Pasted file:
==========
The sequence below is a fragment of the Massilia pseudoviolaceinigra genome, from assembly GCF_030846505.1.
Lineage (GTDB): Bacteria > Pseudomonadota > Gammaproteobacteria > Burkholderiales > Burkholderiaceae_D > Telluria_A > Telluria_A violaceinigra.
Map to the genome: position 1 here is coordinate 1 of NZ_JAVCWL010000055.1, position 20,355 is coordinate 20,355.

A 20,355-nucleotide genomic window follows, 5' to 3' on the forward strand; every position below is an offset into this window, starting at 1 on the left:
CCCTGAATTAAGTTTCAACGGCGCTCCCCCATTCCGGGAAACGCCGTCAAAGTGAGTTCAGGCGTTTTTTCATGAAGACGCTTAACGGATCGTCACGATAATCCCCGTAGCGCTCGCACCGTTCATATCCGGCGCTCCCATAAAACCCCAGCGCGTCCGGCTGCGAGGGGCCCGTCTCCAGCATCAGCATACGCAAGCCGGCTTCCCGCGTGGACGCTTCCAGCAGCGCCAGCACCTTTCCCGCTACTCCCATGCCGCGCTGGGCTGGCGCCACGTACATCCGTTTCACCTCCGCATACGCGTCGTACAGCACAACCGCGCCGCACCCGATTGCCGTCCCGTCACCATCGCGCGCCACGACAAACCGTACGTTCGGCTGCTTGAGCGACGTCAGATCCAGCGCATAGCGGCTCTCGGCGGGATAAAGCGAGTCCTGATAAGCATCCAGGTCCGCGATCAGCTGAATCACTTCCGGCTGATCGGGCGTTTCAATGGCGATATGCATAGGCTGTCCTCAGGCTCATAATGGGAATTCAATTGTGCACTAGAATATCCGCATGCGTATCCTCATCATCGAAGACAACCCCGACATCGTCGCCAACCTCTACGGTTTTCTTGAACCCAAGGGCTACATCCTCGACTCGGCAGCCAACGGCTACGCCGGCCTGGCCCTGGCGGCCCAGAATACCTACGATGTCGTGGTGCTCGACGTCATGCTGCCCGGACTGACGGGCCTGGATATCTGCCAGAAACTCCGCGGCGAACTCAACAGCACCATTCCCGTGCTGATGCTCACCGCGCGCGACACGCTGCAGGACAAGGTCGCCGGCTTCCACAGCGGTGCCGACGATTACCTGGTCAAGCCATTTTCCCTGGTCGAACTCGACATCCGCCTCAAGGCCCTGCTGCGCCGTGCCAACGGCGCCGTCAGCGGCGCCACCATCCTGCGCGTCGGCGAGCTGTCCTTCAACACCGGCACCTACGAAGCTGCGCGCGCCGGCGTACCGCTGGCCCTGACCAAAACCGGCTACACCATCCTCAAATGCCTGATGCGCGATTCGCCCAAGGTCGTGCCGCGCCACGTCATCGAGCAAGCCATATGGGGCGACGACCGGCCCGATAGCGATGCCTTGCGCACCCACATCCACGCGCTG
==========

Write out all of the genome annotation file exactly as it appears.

The sequence below is a fragment of the Massilia pseudoviolaceinigra genome, from assembly GCF_030846505.1.
Lineage (GTDB): Bacteria > Pseudomonadota > Gammaproteobacteria > Burkholderiales > Burkholderiaceae_D > Telluria_A > Telluria_A violaceinigra.
Map to the genome: position 1 here is coordinate 1 of NZ_JAVCWL010000055.1, position 20,355 is coordinate 20,355.

A 20,355-nucleotide genomic window follows, 5' to 3' on the forward strand; every position below is an offset into this window, starting at 1 on the left:
CCCTGAATTAAGTTTCAACGGCGCTCCCCCATTCCGGGAAACGCCGTCAAAGTGAGTTCAGGCGTTTTTTCATGAAGACGCTTAACGGATCGTCACGATAATCCCCGTAGCGCTCGCACCGTTCATATCCGGCGCTCCCATAAAACCCCAGCGCGTCCGGCTGCGAGGGGCCCGTCTCCAGCATCAGCATACGCAAGCCGGCTTCCCGCGTGGACGCTTCCAGCAGCGCCAGCACCTTTCCCGCTACTCCCATGCCGCGCTGGGCTGGCGCCACGTACATCCGTTTCACCTCCGCATACGCGTCGTACAGCACAACCGCGCCGCACCCGATTGCCGTCCCGTCACCATCGCGCGCCACGACAAACCGTACGTTCGGCTGCTTGAGCGACGTCAGATCCAGCGCATAGCGGCTCTCGGCGGGATAAAGCGAGTCCTGATAAGCATCCAGGTCCGCGATCAGCTGAATCACTTCCGGCTGATCGGGCGTTTCAATGGCGATATGCATAGGCTGTCCTCAGGCTCATAATGGGAATTCAATTGTGCACTAGAATATCCGCATGCGTATCCTCATCATCGAAGACAACCCCGACATCGTCGCCAACCTCTACGGTTTTCTTGAACCCAAGGGCTACATCCTCGACTCGGCAGCCAACGGCTACGCCGGCCTGGCCCTGGCGGCCCAGAATACCTACGATGTCGTGGTGCTCGACGTCATGCTGCCCGGACTGACGGGCCTGGATATCTGCCAGAAACTCCGCGGCGAACTCAACAGCACCATTCCCGTGCTGATGCTCACCGCGCGCGACACGCTGCAGGACAAGGTCGCCGGCTTCCACAGCGGTGCCGACGATTACCTGGTCAAGCCATTTTCCCTGGTCGAACTCGACATCCGCCTCAAGGCCCTGCTGCGCCGTGCCAACGGCGCCGTCAGCGGCGCCACCATCCTGCGCGTCGGCGAGCTGTCCTTCAACACCGGCACCTACGAAGCTGCGCGCGCCGGCGTACCGCTGGCCCTGACCAAAACCGGCTACACCATCCTCAAATGCCTGATGCGCGATTCGCCCAAGGTCGTGCCGCGCCACGTCATCGAGCAAGCCATATGGGGCGACGACCGGCCCGATAGCGATGCCTTGCGCACCCACATCCACGCGCTG